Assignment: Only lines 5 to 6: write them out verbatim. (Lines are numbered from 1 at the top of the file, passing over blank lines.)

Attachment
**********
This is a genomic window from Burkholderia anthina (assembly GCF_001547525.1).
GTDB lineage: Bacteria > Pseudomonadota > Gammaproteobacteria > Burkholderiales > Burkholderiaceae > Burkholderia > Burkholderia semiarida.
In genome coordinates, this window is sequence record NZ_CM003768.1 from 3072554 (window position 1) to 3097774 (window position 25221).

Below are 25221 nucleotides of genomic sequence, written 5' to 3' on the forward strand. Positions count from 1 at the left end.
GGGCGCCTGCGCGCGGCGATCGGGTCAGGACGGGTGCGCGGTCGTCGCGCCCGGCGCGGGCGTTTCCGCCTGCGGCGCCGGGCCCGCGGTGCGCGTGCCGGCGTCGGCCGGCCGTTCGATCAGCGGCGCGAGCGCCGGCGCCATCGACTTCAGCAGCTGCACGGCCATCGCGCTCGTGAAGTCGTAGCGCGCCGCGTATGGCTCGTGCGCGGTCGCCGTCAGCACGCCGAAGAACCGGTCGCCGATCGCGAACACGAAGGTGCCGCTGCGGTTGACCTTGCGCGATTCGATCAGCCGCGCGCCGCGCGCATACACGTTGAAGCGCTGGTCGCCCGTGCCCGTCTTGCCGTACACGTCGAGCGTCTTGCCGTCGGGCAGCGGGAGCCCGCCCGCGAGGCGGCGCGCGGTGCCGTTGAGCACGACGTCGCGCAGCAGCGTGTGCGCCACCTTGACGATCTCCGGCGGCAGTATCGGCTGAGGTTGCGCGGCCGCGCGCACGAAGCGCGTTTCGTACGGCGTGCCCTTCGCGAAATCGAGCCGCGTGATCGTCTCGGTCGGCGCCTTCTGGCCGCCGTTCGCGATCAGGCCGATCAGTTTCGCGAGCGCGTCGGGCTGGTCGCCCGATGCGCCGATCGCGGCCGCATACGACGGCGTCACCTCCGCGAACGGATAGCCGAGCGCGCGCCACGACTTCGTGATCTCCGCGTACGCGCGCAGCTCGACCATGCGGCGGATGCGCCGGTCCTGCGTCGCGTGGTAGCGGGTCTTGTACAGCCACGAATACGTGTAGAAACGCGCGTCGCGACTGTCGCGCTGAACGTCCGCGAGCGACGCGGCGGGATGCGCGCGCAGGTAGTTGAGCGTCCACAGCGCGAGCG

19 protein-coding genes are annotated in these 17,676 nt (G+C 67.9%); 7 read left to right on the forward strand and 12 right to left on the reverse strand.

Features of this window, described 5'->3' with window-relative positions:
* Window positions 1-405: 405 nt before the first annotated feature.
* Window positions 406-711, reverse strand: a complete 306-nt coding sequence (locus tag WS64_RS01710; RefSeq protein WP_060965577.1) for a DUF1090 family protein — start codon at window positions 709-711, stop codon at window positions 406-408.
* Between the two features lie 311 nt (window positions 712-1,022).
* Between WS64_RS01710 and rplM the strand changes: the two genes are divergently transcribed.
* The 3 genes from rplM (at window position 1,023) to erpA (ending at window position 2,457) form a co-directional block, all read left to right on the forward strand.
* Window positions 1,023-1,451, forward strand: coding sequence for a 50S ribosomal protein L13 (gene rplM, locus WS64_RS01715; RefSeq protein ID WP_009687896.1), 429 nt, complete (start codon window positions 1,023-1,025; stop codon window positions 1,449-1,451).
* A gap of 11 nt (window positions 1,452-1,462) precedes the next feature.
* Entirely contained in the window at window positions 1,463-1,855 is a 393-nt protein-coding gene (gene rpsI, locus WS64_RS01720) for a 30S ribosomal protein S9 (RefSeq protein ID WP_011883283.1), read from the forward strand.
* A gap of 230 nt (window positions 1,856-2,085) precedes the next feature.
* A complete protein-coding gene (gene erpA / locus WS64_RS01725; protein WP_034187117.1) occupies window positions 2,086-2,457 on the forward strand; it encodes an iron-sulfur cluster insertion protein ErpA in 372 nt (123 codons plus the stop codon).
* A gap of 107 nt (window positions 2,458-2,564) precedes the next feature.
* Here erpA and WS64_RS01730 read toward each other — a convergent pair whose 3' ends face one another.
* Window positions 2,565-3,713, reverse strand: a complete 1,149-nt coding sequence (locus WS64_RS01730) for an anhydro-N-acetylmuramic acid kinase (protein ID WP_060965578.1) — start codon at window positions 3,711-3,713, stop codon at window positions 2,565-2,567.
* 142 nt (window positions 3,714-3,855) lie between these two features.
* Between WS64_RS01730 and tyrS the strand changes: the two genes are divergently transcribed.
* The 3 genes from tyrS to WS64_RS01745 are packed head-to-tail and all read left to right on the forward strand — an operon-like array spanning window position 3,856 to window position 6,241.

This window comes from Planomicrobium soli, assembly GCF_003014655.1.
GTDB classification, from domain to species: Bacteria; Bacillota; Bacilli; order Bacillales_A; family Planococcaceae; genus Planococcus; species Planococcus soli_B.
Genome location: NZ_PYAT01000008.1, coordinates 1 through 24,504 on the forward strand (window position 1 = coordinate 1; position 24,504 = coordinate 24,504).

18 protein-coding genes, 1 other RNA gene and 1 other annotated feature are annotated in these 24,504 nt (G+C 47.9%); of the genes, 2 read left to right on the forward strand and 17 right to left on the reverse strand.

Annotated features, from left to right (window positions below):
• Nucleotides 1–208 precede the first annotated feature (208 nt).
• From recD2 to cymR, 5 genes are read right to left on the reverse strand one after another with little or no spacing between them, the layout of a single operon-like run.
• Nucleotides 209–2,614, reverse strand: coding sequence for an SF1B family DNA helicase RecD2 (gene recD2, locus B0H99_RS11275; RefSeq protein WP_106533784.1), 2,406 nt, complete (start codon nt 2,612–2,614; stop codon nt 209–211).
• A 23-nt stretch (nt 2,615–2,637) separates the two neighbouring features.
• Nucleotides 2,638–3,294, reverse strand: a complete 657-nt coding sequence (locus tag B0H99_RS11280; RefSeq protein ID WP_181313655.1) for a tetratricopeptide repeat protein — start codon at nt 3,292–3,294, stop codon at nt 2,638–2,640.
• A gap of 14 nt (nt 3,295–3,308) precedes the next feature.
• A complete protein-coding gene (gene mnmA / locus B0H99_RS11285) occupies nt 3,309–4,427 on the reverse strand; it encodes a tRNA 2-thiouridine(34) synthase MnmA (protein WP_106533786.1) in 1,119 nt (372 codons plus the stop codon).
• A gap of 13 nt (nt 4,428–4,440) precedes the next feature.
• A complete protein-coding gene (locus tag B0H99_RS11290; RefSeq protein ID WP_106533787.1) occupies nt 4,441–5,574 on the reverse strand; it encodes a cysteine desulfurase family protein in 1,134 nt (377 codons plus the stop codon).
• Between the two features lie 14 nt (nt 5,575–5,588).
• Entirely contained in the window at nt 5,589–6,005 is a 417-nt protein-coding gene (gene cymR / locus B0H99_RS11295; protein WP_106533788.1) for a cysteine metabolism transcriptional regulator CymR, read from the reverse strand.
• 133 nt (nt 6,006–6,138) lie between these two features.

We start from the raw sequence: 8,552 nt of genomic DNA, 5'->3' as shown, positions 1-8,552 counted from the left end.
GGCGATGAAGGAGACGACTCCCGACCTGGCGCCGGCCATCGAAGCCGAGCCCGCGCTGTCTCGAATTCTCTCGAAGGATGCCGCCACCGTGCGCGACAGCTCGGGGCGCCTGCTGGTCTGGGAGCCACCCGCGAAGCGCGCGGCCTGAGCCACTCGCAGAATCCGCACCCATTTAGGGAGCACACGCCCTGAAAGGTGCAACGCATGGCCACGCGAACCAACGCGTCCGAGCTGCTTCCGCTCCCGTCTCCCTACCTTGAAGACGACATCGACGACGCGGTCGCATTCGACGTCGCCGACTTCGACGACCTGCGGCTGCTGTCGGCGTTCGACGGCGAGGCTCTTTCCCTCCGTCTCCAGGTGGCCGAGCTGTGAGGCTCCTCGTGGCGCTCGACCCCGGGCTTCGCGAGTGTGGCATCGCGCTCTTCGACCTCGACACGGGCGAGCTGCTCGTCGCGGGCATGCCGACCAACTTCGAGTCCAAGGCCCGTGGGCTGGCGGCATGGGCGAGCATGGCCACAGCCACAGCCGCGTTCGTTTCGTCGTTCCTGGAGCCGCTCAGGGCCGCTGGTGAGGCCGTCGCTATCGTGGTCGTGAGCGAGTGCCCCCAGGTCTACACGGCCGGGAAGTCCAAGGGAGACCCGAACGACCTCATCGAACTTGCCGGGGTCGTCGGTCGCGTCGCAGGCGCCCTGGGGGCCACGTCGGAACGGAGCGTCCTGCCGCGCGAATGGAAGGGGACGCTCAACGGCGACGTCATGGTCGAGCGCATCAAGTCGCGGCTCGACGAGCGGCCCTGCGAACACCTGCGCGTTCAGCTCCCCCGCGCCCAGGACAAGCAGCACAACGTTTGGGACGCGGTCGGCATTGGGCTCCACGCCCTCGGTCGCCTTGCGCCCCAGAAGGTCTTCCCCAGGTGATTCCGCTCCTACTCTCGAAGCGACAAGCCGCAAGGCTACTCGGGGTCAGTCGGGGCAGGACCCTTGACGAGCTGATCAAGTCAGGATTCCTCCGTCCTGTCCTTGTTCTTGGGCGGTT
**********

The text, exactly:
GGGCGCCTGCGCGCGGCGATCGGGTCAGGACGGGTGCGCGGTCGTCGCGCCCGGCGCGGGCGTTTCCGCCTGCGGCGCCGGGCCCGCGGTGCGCGTGCCGGCGTCGGCCGGCCGTTCGATCAGCGGCGCGAGCGCCGGCGCCATCGACTTCAGCAGCTGCACGGCCATCGCGCTCGTGAAGTCGTAGCGCGCCGCGTATGGCTCGTGCGCGGTCGCCGTCAGCACGCCGAAGAACCGGTCGCCGATCGCGAACACGAAGGTGCCGCTGCGGTTGACCTTGCGCGATTCGATCAGCCGCGCGCCGCGCGCATACACGTTGAAGCGCTGGTCGCCCGTGCCCGTCTTGCCGTACACGTCGAGCGTCTTGCCGTCGGGCAGCGGGAGCCCGCCCGCGAGGCGGCGCGCGGTGCCGTTGAGCACGACGTCGCGCAGCAGCGTGTGCGCCACCTTGACGATCTCCGGCGGCAGTATCGGCTGAGGTTGCGCGGCCGCGCGCACGAAGCGCGTTTCGTACGGCGTGCCCTTCGCGAAATCGAGCCGCGTGATCGTCTCGGTCGGCGCCTTCTGGCCGCCGTTCGCGATCAGGCCGATCAGTTTCGCGAGCGCGTCGGGCTGGTCGCCCGATGCGCCGATCGCGGCCGCATACGACGGCGTCACCTCCGCGAACGGATAGCCGAGCGCGCGCCACGACTTCGTGATCTCCGCGTACGCGCGCAGCTCGACCATGCGGCGGATGCGCCGGTCCTGCGTCGCGTGGTAGCGGGTCTTGTACAGCCACGAATACGTGTAGAAACGCGCGTCGCGACTGTCGCGCTGAACGTCCGCGAGCGACGCGGCGGGATGCGCGCGCAGGTAGTTGAGCGTCCACAGCGCGAGCG

19 protein-coding genes are annotated in these 17,676 nt (G+C 67.9%); 7 read left to right on the forward strand and 12 right to left on the reverse strand.